My involvement in the entertainment industry at the Playboy Club became a life long passion. After I left The Playboy Club in 1965, I pursued other involvements in that industry. I met a man named Art who also had a passion for the entertainment business. We got married and opened a non-alcoholic rock club called the Bluesette and then a little later, a jazz club called the Blues Back Alley. The clubs were in operation from 1965 to about 1972 and were located in central Baltimore city at 2439 North Charles Street near Johns Hopkins University.
During those years it was THE place to hear live bands. Teenagers traveled from every corner of the area to be there. The Bluesette was more than just a music club. It was a lifestyle involvement all day, every day. Some people lived in our extra bedrooms. Art and I became surrogate parents and mentors to many of the young people that frequented the club. It was a significant part of the youth culture in Baltimore at that time. Mainly, it was a magnet for musicians and fans who appreciated rock, blues and jazz music.
There was rock music on Friday and Saturday from 8 PM -12 AM. At midnight, after the teenagers left the rock music club we reopened with an after hours jazz club/jam session called the Blues Back Alley from 2 -5 AM. These customers who were mostly adults, entered through the door in the back to avoid disturbing the residential neighbors with noise.
The house trio was composed of three of the best Baltimore jazz musicians who appeared at the Playboy Club. This included Ted Hawk, drummer; Jimmy Wells, keyboard; and Donald Bailey, acoustic bass. On Sunday evenings we offered more acoustic blues or folk music. The Bluesette even supported John Waters' earliest filmmaking endeavors by screening his films with our 16mm sound projector.
Thousands of young people were a part of the Bluesette scene during the years it was open. Some of the more well know local groups that played at the club include Greg Kihn and Grin. Greg Kihn went from folk singer to rock band fame and is now an on air radio personality in San Jose, California.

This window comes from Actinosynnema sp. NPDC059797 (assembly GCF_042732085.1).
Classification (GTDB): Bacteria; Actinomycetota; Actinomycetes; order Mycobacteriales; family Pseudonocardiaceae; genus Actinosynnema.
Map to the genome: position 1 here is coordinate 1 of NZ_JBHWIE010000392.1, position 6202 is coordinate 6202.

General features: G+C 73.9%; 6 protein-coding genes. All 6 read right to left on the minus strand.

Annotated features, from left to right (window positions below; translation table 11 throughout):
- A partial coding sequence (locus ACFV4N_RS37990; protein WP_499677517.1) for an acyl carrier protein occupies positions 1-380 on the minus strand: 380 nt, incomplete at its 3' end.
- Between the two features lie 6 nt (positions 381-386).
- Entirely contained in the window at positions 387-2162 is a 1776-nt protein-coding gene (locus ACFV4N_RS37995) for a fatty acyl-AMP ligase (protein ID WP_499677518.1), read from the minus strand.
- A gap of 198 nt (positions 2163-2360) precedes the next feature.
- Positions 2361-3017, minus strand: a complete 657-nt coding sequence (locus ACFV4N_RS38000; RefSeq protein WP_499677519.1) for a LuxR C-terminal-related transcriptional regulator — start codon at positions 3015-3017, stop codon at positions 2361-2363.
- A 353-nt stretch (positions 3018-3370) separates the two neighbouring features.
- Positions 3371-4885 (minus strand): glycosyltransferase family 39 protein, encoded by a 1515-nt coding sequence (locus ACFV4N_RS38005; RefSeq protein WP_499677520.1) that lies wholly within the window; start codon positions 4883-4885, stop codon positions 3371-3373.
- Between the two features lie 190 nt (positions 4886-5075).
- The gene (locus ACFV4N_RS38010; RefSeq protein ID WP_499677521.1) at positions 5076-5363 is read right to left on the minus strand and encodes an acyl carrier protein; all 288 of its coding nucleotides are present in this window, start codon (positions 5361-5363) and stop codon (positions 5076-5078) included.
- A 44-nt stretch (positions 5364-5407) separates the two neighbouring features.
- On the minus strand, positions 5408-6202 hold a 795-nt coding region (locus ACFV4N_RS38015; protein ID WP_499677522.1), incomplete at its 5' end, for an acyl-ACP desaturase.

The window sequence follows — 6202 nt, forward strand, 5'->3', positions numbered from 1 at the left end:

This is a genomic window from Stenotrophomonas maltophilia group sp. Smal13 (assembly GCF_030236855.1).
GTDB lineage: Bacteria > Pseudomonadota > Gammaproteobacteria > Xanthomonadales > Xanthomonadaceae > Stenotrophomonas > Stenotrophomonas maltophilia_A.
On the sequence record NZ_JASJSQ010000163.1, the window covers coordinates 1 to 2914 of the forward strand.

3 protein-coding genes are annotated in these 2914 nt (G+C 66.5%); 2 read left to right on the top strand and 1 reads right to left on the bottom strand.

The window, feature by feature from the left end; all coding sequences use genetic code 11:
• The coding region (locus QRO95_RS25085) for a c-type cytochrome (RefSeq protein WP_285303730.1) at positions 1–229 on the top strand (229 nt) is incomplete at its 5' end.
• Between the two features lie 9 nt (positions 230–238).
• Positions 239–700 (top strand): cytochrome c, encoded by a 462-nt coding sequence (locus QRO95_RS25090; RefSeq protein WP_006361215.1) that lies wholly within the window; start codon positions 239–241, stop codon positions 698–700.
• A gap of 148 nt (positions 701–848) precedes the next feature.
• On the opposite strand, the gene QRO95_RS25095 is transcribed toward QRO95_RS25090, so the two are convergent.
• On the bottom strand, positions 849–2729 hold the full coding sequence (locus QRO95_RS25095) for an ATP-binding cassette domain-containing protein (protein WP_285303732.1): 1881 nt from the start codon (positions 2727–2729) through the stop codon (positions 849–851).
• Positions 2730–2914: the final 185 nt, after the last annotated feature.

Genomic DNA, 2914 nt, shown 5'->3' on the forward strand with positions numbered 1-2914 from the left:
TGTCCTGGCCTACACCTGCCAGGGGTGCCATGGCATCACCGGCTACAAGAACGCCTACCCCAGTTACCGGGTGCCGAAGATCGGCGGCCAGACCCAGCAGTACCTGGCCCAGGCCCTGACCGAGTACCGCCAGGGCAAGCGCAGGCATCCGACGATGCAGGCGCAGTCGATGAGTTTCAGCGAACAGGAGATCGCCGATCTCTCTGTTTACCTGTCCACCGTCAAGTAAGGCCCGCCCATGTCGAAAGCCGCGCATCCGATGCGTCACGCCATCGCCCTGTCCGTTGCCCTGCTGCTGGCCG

Grin lead guitarist, Nils Lofgren, plays with Bruce Springsteen's E Street Band and also records his own albums. In a letter sent before the 2005 reunion Nils remembered the Club fondly,
"The Bluesette was a fabulous, funky gigging chapter in the history of Grin. We always loved playing there. The audiences, owners and staff were always so kind to us. It was a place that welcomed our original music and experimentation. I'll always have wonderful memories of Grin's time there. Thanks Bluesette, you were the best."
As co-owner of these clubs I was in charge of all the administrative duties necessary to run the clubs such as maintaining food and beverage supplies, bookkeeping, bill payment, employee issues and handling facility problems. Additionally, I became a talent booking agent for the numerous rock bands that played at our club and booked them at many other venues in the Mid-Atlantic area.
Unfortunately, some good things come to an end. By the Fall of 1970, my marriage to Art failed and I moved on to other endeavors with my two lovely sons, Brian born in 1966 and Eric, born in 1968. I spent the rest of my work life looking for work that I enjoyed as much as I enjoyed being at the Bluesette and in the music business. I sold radio and print advertising.